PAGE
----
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Webinar series: Spring 2021

What Employers Need to Know about Workplace Accommodations for Individuals with Intellectual and Developmental Disabilities

March 23, 2021    2 P.M. - 3 P.M.​


  • Karen Milchus, M.S. and Ben Satterfield, Ed.D. both work at Georgia Institute of Technology. Ms. Milchus works for the Center for Assistive Technology and Environmental Access (CATEA). Dr. Satterfield works for Tools for Life.


Despite being frequently overlooked in the hiring process, workers with disabilities are often viewed as among the most loyal and motivated employees. Given the right supports these individuals can be successful in a variety of emerging and important industries.  This presentation looks at the process of implementing workplace accommodations for individuals with intellectual and developmental disabilities from the employer’s perspective. It presents an overview of a research project at Georgia Tech’s Center for Inclusive Design and Innovation that is developing a tool to assist employers in the selection and implementation of workplace accommodations. The speakers will share some findings from the research concerning strategies and solutions for workers with intellectual and developmental disabilities.​

Expanding Opportunities Through Telework: For the Covid Era and Beyond
March 30, 2021   2 P.M. – 3 P.M.


  • Tracy Rackensperger, Ph.D. is the Resources and Outreach Manager for our Advancing Employment initiative. Dr. Rackensperger holds a public service faculty position within the College of Family and Consumer Sciences at the University of Georgia, Institute on Human Development and Disability.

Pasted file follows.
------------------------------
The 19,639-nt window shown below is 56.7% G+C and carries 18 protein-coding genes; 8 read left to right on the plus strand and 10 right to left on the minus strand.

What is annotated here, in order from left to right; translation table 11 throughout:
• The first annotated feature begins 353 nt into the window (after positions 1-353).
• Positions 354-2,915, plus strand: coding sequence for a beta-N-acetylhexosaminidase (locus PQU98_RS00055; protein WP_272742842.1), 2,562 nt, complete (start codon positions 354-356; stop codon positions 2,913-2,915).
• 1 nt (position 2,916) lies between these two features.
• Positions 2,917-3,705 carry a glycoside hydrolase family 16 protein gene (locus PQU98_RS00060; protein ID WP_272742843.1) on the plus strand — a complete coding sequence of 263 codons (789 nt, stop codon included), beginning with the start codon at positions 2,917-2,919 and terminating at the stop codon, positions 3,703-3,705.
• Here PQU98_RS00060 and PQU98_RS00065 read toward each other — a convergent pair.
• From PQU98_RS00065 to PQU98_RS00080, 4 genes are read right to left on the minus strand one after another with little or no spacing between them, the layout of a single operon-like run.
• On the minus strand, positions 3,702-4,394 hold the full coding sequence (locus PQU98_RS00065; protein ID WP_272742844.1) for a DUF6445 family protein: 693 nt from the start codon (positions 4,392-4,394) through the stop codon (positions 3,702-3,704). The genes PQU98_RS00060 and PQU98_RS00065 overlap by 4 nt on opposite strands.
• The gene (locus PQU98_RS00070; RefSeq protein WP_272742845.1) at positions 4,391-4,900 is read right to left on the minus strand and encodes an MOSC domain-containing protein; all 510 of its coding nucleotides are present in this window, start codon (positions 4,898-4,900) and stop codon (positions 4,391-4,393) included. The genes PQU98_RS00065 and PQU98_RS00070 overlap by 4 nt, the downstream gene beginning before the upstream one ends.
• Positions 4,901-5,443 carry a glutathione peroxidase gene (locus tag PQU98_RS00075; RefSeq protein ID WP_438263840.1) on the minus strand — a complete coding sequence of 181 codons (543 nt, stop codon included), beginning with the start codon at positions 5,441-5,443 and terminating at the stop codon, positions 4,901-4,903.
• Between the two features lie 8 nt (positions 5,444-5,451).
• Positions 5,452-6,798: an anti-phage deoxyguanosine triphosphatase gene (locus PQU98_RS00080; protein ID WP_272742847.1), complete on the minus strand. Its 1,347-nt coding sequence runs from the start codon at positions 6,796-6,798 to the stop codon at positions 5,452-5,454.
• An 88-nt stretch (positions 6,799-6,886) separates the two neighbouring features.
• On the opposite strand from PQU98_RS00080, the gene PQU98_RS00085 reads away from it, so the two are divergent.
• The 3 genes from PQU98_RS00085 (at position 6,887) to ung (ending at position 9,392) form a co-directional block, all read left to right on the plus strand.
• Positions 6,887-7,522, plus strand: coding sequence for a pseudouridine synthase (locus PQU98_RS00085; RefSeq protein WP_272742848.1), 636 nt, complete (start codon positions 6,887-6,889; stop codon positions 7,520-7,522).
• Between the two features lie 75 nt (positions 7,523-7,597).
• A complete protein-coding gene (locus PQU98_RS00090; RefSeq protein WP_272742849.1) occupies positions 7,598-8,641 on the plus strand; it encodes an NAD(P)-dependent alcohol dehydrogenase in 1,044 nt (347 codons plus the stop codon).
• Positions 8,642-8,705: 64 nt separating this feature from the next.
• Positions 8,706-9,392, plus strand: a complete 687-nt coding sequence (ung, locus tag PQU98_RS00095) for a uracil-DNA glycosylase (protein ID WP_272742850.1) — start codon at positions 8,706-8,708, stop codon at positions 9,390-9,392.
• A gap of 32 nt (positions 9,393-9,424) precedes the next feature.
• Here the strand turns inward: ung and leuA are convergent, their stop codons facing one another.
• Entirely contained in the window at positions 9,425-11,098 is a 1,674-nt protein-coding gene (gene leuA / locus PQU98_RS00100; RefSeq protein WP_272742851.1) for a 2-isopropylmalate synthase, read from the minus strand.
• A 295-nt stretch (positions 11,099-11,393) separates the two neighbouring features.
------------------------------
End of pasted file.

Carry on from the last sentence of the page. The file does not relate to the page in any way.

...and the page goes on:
Teleworking provides many opportunities and benefits for people with disabilities. At a time when many of us are teleworking, we have come to learn the many advantages and challenges of working from home. This webinar explores several items related to supporting people with disabilities in teleworking situations. We will discuss the definition and models of telework, the advantages and disadvantages for people with disabilities, addressing literacy and the digital divide, supports needed, problem-solving issues of social isolation, and the impact Covid has had on advancing telework. Dr. Rackensperger will speak to her research about this area as well as her own experiences teleworking as a person with disabilities.​

Tell the Valued Story: Visual Resumes
April 6, 2021    2 P.M. - 3 P.M.


  • Amy Price (Price Support Network), Carl King (Carl King Films), and Gillian Grable (IHDD)


Join us as we have a conversation about storytelling, visual resumes, and the importance of capturing socially valued roles such as taxpayer, employee, and purchaser. Amy Price will highlight the use of these visual tools in customized job development, while Carl King will provide tips for ensuring quality video and photos are used. Gillian Grable will share insights regarding socially valued roles, and her persistent and unique approach to enlisting community members as collaborators. Resources regarding storytelling, journalism, and disability will be shared.

Self-Employment from a Parent’s Perspective
April 14, 2021   2 P.M. – 3:00 P.M.


  • Sue Babin, Deb Wood, and Sheila Coyne